Twenty-two year old Jared Loughner killed six and wounded 14 innocent people in Tucson. The public reaction; a “deranged monster.” Others blame angry political speeches. Loughner’s friends called him a “social outcast.”

This tragic event is a wake up call to focus on mental health and how to stay safe. We need to identify root causes and examine solutions for violent behavior. Human beings have the power to make choices for good or evil regardless of what has happened in the past.

Violent people were often victims. They never learned how to look within to find their own identity and felt victimized and powerless. Lacking self-awareness, they can spiral out of control by dwelling on past traumas or injustices. Anger, if left unresolved, grows into rage and confused thinking. They blame others and may seek a cause to feel powerful. Their ego says, “I am right and others are wrong” as they shut down their conscience and play god. If no one intervenes, they look for a victim to relieve their pain and feel in control. I.e. a rapist attacks a vulnerable woman, a predator attacks a child, and an angry husband abuses and isolates his wife. This is spiritual ignorance at its worst.

Loughner was not born “deranged” but anger made him think and act in self-destructive ways. He became an outcast and felt justified in hurting others. Mass murderers are often “loner” with “no remorse.”

How can we prevent children from becoming social outcasts?

Consider these ideas:

1. Spiritual ignorance – Children growing up with mental, physical or sexual abuse at home learn, the biggest bully wins. Violent movies, video games and TV reinforce that message. Without spiritual understanding of self, young people do not learn healthy life skills to help them handle feelings of love or hate. A spiritually off centered child can become a bully or the victim of a bully. If human (spiritual) beings dwell on anger, why become self-destructive or may turn their anger on the community.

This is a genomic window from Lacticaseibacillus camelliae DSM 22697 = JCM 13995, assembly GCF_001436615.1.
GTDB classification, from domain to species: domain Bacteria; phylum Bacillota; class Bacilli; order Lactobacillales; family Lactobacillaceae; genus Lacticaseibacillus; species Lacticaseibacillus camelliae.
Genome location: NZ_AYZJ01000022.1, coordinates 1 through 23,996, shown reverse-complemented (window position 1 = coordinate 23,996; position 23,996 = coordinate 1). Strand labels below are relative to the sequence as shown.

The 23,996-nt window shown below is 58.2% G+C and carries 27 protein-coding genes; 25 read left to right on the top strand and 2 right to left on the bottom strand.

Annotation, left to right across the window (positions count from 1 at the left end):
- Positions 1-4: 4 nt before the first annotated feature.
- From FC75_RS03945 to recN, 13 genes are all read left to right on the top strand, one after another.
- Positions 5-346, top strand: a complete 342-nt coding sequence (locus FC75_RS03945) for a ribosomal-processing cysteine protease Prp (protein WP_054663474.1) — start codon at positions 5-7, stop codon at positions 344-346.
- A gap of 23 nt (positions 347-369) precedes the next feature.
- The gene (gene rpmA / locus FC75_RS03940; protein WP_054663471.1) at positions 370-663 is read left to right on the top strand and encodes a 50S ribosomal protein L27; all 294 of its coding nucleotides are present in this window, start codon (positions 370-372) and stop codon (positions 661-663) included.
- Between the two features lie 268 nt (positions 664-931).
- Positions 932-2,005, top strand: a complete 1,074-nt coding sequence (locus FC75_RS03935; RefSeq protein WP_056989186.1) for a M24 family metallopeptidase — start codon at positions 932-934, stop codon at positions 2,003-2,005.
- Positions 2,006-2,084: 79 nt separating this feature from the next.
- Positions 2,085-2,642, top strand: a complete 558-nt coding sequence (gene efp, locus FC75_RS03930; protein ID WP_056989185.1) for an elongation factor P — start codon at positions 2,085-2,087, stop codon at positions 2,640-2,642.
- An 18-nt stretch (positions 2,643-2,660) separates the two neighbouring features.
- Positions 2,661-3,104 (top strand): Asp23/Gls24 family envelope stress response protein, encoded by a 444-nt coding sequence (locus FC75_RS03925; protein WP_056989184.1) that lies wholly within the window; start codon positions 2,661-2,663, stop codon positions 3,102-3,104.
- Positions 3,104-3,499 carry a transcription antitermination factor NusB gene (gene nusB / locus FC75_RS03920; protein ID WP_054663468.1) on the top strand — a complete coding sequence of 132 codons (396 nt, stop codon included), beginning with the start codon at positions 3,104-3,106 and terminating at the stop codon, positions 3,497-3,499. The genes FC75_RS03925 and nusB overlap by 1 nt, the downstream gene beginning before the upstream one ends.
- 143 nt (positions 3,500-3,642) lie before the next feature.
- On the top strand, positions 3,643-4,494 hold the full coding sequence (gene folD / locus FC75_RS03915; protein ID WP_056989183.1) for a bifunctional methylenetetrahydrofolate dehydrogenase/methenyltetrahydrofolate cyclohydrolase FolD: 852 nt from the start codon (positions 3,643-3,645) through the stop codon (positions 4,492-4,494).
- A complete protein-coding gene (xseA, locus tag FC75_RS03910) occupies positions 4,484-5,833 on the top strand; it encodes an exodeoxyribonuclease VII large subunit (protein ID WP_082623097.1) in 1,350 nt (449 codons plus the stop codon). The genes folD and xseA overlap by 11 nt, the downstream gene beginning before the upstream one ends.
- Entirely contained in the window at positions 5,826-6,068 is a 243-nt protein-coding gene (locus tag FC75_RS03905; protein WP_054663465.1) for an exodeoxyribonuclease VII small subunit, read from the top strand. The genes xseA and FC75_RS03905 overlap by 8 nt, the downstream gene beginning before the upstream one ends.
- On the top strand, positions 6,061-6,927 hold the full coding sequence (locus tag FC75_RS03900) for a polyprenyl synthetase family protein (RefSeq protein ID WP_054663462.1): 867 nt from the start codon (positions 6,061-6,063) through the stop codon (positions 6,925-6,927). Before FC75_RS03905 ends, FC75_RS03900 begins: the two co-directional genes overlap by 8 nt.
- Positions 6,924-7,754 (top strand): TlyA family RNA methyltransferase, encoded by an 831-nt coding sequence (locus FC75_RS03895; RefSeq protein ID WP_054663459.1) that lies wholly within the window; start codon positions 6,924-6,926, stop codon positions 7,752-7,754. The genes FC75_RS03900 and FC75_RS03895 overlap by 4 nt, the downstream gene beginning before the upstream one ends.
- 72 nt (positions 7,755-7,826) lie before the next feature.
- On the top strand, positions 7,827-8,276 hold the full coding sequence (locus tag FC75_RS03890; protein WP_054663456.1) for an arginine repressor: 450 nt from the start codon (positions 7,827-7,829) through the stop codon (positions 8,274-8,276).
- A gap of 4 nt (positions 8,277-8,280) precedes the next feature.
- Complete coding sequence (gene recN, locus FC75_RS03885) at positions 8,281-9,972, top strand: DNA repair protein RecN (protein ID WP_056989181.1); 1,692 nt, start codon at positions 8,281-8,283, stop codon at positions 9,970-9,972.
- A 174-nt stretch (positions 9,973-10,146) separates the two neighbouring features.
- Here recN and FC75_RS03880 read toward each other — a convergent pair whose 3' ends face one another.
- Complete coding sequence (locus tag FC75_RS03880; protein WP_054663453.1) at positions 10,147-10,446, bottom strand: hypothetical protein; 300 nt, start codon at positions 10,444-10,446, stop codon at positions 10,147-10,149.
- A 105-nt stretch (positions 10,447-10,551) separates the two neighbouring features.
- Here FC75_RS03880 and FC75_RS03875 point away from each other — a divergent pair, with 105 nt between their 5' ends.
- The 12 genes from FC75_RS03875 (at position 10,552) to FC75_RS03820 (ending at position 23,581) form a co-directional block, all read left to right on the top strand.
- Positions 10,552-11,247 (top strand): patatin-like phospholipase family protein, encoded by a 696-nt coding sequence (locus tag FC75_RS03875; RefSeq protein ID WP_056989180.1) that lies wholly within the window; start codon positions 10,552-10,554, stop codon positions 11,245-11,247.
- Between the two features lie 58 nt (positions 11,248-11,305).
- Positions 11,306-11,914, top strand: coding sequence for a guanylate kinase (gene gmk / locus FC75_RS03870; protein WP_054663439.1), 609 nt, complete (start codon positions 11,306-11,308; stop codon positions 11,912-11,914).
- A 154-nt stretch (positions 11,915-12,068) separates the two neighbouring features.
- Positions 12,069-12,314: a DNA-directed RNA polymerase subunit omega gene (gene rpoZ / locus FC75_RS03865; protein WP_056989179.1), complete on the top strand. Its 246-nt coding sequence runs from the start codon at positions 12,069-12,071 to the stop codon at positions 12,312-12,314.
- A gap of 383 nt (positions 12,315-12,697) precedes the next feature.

What you can do… Look within your family, set boundaries, listen, demonstrate respect for each other and speak without anger. Do not tolerate bully behavior at home or in your neighborhood. Children need strong, caring families to learn self-awareness and self-discipline.

2. Social alienation fuels violence –When young people feel isolated and lack a network of support from family, friends, neighbors or a religious family, they may struggle to develop self-confidence and courage.

What you can do…Successful parents create a network of support around children and seek wisdom from family, friends, teachers and neighbors. A network of support builds trust. Encouraged your network to correct unacceptable behavior. Children will develop respect for others and their property. A caring network offers encouragement, mentors and role models. Involved citizens demonstrate how to become contributing members of the community.

We can make our homes and neighborhoods safe places to live and help young people from “falling through the cracks” or becoming “social outcasts.” United and working together, we have the power to create peaceful families, neighborhoods and communities.

Author's Bio: 

Stephanie L. Mann, Crime and Violence Prevention Consultant
Author: 4 national crime prevention books
Speaker, workshop presenter, founder of Safe Kids Now!
www.safekidsnow.com